The Committee to Protect Journalists said Tuesday it was "alarmed" by reports that the Justice Department was investigating a Fox News reporter as a co-conspirator in the leak of classified info because he sought that information from a source.
The Washington Post reported Sunday that an FBI agent had characterized Fox News chief Washington correspondent James Rosen as such as it built a case against a State Department arms expert accused of leaking info to Rosen about intelligence on a North Korean nuclear test.
The Justice Department seized some of Rosen's emails and phone records -- as it did with records of AP journalists in another leak investigation. But in the AP case, attorney general Eric Holder suggested Justice should only be pursuing leakers as law-breakers, not the journalists who secured the info.
The CPJ said that the characterization of Rosen as an "abettor and/or co-conspirator" appeared to be just such a targeting of journalists.
"U.S. government efforts to prosecute leakers by obtaining information from journalists has a chilling effect domestically and sends a terrible message to journalists around the world who are fighting to resist government intrusion," said CPJ executive director Joel Simon.
CPJ is more known for its monitoring of suppression and persecution of journalists abroad, but it also monitors the home front and has been busier than it would like to be on that front lately. Also on Tuesday, the CPJ board sent a letter to Holder protesting the AP records seizure. "We urge you to take immediate steps to ensure that the press is able to carry out its critical function without further unnecessary government intrusion," the board said.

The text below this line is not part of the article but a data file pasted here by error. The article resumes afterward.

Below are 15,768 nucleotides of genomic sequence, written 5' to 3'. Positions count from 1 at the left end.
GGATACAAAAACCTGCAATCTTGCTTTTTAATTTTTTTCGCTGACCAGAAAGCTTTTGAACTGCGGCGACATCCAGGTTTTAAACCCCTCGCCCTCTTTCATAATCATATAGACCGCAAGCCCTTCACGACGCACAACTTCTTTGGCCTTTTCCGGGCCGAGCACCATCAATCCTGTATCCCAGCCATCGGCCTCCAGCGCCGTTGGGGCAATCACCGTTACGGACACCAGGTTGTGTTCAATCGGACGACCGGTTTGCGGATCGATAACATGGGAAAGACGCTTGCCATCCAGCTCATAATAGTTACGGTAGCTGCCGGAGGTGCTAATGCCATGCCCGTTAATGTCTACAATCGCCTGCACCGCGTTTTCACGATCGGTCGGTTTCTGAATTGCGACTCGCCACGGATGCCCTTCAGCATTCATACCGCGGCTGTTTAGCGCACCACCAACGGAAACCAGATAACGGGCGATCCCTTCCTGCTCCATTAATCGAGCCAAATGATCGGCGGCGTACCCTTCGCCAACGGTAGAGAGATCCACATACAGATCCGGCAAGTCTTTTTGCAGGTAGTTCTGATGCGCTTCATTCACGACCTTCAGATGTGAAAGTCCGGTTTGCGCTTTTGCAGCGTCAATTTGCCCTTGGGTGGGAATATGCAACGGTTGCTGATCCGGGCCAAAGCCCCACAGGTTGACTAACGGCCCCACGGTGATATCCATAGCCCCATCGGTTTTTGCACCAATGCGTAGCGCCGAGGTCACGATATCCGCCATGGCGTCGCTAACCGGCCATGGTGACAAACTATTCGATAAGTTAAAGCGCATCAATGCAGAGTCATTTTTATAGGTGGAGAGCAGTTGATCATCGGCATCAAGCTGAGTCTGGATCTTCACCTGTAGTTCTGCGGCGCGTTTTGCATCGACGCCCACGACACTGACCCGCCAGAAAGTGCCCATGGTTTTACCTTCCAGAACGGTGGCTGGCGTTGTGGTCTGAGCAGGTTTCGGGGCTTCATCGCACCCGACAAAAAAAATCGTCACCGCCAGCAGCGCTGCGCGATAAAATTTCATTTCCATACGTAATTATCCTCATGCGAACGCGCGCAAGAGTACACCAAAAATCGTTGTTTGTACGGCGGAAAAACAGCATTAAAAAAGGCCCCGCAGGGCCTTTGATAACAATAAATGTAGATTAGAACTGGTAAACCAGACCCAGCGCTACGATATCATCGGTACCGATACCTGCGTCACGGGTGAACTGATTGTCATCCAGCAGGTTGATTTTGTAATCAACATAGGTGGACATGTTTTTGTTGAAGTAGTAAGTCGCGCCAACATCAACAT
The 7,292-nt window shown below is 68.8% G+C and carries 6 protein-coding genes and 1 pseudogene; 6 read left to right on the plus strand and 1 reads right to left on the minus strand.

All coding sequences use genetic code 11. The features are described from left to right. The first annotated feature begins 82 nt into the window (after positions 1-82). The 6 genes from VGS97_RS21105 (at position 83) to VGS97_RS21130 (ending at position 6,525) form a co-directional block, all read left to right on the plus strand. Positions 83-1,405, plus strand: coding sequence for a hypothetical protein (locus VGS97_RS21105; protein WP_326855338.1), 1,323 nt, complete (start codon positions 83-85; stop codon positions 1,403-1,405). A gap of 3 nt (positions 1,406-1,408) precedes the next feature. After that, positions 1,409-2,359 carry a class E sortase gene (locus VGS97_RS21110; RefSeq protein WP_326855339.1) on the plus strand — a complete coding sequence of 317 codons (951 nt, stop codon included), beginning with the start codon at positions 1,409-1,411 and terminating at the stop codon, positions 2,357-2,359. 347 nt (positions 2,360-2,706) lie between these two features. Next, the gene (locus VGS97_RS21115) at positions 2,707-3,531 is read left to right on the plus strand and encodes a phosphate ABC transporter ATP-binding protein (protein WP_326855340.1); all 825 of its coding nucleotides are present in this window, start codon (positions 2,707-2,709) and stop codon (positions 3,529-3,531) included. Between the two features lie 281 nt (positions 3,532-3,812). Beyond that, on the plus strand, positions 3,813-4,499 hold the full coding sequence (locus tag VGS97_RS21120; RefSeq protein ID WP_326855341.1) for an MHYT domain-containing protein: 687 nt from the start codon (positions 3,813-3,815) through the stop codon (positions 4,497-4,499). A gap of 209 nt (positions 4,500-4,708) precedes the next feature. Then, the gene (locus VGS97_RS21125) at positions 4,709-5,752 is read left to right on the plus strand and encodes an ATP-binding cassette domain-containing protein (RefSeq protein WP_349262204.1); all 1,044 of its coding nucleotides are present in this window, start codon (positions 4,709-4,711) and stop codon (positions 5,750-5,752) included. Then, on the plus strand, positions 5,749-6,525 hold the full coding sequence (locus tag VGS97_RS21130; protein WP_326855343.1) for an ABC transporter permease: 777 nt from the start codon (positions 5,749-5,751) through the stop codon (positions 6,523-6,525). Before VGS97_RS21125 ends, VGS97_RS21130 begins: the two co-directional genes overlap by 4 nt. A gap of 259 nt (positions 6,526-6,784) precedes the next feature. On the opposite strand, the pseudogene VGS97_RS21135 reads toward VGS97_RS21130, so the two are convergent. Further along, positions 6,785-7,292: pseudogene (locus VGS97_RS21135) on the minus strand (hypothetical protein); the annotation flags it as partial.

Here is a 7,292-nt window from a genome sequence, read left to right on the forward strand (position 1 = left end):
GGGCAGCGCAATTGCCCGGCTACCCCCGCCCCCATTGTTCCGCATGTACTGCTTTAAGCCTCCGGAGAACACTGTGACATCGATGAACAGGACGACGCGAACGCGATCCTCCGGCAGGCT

Broadcasting & Cable Newsletter
The smarter way to stay on top of broadcasting and cable industry. Sign up below.
Contributing editor John Eggerton has been an editor and/or writer on media regulation, legislation and policy for over four decades, including covering the FCC, FTC, Congress, the major media trade associations, and the federal courts. In addition to Multichannel News and Broadcasting + Cable, his work has appeared in Radio World, TV Technology, TV Fax, This Week in Consumer Electronics, Variety and the Encyclopedia Britannica.
Thank you for signing up to Broadcasting & Cable. You will receive a verification email shortly.
There was a problem. Please refresh the page and try again.